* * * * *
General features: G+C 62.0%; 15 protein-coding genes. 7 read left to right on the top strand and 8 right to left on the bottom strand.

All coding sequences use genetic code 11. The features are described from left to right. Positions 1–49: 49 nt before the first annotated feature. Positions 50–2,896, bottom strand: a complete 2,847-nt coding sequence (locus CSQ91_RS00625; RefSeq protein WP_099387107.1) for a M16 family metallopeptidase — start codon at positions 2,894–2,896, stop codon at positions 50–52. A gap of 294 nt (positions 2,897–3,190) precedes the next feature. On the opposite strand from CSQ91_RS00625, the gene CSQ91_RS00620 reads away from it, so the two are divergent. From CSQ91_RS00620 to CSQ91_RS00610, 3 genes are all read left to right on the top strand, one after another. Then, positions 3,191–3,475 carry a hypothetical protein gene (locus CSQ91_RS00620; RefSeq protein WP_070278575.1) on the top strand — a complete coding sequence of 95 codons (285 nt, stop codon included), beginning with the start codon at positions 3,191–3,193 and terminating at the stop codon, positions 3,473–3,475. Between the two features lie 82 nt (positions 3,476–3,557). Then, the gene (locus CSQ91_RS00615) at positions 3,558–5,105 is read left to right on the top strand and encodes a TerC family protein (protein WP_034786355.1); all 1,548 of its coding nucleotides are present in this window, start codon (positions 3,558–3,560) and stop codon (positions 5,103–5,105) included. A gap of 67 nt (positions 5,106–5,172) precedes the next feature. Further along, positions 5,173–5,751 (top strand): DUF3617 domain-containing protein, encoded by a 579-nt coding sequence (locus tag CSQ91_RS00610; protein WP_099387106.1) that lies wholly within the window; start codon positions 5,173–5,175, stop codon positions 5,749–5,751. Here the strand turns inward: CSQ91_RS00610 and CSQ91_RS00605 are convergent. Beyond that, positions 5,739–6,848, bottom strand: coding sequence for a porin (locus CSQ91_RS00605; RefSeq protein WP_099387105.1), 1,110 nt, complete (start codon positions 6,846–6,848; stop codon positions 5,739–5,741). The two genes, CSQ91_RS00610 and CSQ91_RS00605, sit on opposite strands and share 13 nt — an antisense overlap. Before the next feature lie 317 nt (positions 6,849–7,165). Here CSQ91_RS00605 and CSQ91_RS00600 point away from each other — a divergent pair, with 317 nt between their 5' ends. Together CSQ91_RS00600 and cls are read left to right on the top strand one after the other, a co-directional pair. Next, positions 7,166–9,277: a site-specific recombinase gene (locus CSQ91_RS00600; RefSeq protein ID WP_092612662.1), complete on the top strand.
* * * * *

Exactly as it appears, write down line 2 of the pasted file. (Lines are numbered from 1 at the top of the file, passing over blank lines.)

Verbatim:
All coding sequences use genetic code 11. The features are described from left to right. Positions 1–49: 49 nt before the first annotated feature. Positions 50–2,896, bottom strand: a complete 2,847-nt coding sequence (locus CSQ91_RS00625; RefSeq protein WP_099387107.1) for a M16 family metallopeptidase — start codon at positions 2,894–2,896, stop codon at positions 50–52. A gap of 294 nt (positions 2,897–3,190) precedes the next feature. On the opposite strand from CSQ91_RS00625, the gene CSQ91_RS00620 reads away from it, so the two are divergent. From CSQ91_RS00620 to CSQ91_RS00610, 3 genes are all read left to right on the top strand, one after another. Then, positions 3,191–3,475 carry a hypothetical protein gene (locus CSQ91_RS00620; RefSeq protein WP_070278575.1) on the top strand — a complete coding sequence of 95 codons (285 nt, stop codon included), beginning with the start codon at positions 3,191–3,193 and terminating at the stop codon, positions 3,473–3,475. Between the two features lie 82 nt (positions 3,476–3,557). Then, the gene (locus CSQ91_RS00615) at positions 3,558–5,105 is read left to right on the top strand and encodes a TerC family protein (protein WP_034786355.1); all 1,548 of its coding nucleotides are present in this window, start codon (positions 3,558–3,560) and stop codon (positions 5,103–5,105) included. A gap of 67 nt (positions 5,106–5,172) precedes the next feature. Further along, positions 5,173–5,751 (top strand): DUF3617 domain-containing protein, encoded by a 579-nt coding sequence (locus tag CSQ91_RS00610; protein WP_099387106.1) that lies wholly within the window; start codon positions 5,173–5,175, stop codon positions 5,749–5,751. Here the strand turns inward: CSQ91_RS00610 and CSQ91_RS00605 are convergent. Beyond that, positions 5,739–6,848, bottom strand: coding sequence for a porin (locus CSQ91_RS00605; RefSeq protein WP_099387105.1), 1,110 nt, complete (start codon positions 6,846–6,848; stop codon positions 5,739–5,741). The two genes, CSQ91_RS00610 and CSQ91_RS00605, sit on opposite strands and share 13 nt — an antisense overlap. Before the next feature lie 317 nt (positions 6,849–7,165). Here CSQ91_RS00605 and CSQ91_RS00600 point away from each other — a divergent pair, with 317 nt between their 5' ends. Together CSQ91_RS00600 and cls are read left to right on the top strand one after the other, a co-directional pair. Next, positions 7,166–9,277: a site-specific recombinase gene (locus CSQ91_RS00600; RefSeq protein ID WP_092612662.1), complete on the top strand.